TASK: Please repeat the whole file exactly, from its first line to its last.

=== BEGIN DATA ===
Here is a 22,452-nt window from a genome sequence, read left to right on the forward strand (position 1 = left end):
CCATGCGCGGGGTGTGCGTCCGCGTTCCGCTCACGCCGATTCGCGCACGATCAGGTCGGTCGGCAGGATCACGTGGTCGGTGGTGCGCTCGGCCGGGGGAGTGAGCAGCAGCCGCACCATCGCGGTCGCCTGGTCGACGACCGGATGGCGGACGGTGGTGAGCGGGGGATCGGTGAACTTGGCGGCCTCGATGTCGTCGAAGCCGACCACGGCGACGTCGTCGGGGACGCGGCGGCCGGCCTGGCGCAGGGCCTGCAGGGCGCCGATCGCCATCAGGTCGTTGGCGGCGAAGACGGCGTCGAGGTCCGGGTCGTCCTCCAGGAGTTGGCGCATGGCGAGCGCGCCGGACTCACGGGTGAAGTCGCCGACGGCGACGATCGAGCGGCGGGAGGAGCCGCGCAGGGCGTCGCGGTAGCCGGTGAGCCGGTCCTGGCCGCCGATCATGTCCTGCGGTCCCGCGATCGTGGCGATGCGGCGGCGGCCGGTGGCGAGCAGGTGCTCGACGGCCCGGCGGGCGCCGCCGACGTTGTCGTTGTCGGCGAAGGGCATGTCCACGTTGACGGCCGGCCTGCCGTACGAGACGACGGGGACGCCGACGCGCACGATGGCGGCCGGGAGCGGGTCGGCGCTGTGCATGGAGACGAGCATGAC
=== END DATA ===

Here is a 22,452-nt window from a genome sequence, read left to right on the forward strand (position 1 = left end):
CCATGCGCGGGGTGTGCGTCCGCGTTCCGCTCACGCCGATTCGCGCACGATCAGGTCGGTCGGCAGGATCACGTGGTCGGTGGTGCGCTCGGCCGGGGGAGTGAGCAGCAGCCGCACCATCGCGGTCGCCTGGTCGACGACCGGATGGCGGACGGTGGTGAGCGGGGGATCGGTGAACTTGGCGGCCTCGATGTCGTCGAAGCCGACCACGGCGACGTCGTCGGGGACGCGGCGGCCGGCCTGGCGCAGGGCCTGCAGGGCGCCGATCGCCATCAGGTCGTTGGCGGCGAAGACGGCGTCGAGGTCCGGGTCGTCCTCCAGGAGTTGGCGCATGGCGAGCGCGCCGGACTCACGGGTGAAGTCGCCGACGGCGACGATCGAGCGGCGGGAGGAGCCGCGCAGGGCGTCGCGGTAGCCGGTGAGCCGGTCCTGGCCGCCGATCATGTCCTGCGGTCCCGCGATCGTGGCGATGCGGCGGCGGCCGGTGGCGAGCAGGTGCTCGACGGCCCGGCGGGCGCCGCCGACGTTGTCGTTGTCGGCGAAGGGCATGTCCACGTTGACGGCCGGCCTGCCGTACGAGACGACGGGGACGCCGACGCGCACGATGGCGGCCGGGAGCGGGTCGGCGCTGTGCATGGAGACGAGCATGAC